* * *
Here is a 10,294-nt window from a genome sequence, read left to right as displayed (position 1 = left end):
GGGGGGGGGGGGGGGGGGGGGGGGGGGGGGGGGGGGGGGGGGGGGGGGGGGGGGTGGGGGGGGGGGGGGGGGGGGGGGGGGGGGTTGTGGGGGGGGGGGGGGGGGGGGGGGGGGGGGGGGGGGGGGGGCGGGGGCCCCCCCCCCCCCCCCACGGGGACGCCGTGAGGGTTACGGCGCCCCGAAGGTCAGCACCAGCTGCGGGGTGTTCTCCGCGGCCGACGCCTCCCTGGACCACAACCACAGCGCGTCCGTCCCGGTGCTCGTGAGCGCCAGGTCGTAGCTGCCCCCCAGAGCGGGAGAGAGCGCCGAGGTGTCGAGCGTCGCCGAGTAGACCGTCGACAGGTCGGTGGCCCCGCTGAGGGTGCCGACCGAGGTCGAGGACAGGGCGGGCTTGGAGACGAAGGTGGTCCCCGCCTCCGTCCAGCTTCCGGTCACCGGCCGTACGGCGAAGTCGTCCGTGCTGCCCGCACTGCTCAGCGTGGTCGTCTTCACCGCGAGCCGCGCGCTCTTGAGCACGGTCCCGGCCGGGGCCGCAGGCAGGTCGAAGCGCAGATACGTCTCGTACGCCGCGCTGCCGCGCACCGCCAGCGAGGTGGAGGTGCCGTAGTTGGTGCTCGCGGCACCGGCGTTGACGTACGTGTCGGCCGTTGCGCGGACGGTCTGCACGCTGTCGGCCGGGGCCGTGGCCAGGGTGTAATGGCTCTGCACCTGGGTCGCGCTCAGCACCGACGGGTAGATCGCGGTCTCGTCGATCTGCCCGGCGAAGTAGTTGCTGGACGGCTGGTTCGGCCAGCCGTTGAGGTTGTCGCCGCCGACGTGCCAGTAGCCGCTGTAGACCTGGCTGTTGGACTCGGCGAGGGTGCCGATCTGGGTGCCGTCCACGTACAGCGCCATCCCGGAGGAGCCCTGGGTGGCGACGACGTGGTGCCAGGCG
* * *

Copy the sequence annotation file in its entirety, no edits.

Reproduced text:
Here is a 10,294-nt window from a genome sequence, read left to right as displayed (position 1 = left end):
GGGGGGGGGGGGGGGGGGGGGGGGGGGGGGGGGGGGGGGGGGGGGGGGGGGGGGTGGGGGGGGGGGGGGGGGGGGGGGGGGGGGTTGTGGGGGGGGGGGGGGGGGGGGGGGGGGGGGGGGGGGGGGGGCGGGGGCCCCCCCCCCCCCCCCACGGGGACGCCGTGAGGGTTACGGCGCCCCGAAGGTCAGCACCAGCTGCGGGGTGTTCTCCGCGGCCGACGCCTCCCTGGACCACAACCACAGCGCGTCCGTCCCGGTGCTCGTGAGCGCCAGGTCGTAGCTGCCCCCCAGAGCGGGAGAGAGCGCCGAGGTGTCGAGCGTCGCCGAGTAGACCGTCGACAGGTCGGTGGCCCCGCTGAGGGTGCCGACCGAGGTCGAGGACAGGGCGGGCTTGGAGACGAAGGTGGTCCCCGCCTCCGTCCAGCTTCCGGTCACCGGCCGTACGGCGAAGTCGTCCGTGCTGCCCGCACTGCTCAGCGTGGTCGTCTTCACCGCGAGCCGCGCGCTCTTGAGCACGGTCCCGGCCGGGGCCGCAGGCAGGTCGAAGCGCAGATACGTCTCGTACGCCGCGCTGCCGCGCACCGCCAGCGAGGTGGAGGTGCCGTAGTTGGTGCTCGCGGCACCGGCGTTGACGTACGTGTCGGCCGTTGCGCGGACGGTCTGCACGCTGTCGGCCGGGGCCGTGGCCAGGGTGTAATGGCTCTGCACCTGGGTCGCGCTCAGCACCGACGGGTAGATCGCGGTCTCGTCGATCTGCCCGGCGAAGTAGTTGCTGGACGGCTGGTTCGGCCAGCCGTTGAGGTTGTCGCCGCCGACGTGCCAGTAGCCGCTGTAGACCTGGCTGTTGGACTCGGCGAGGGTGCCGATCTGGGTGCCGTCCACGTACAGCGCCATCCCGGAGGAGCCCTGGGTGGCGACGACGTGGTGCCAGGCG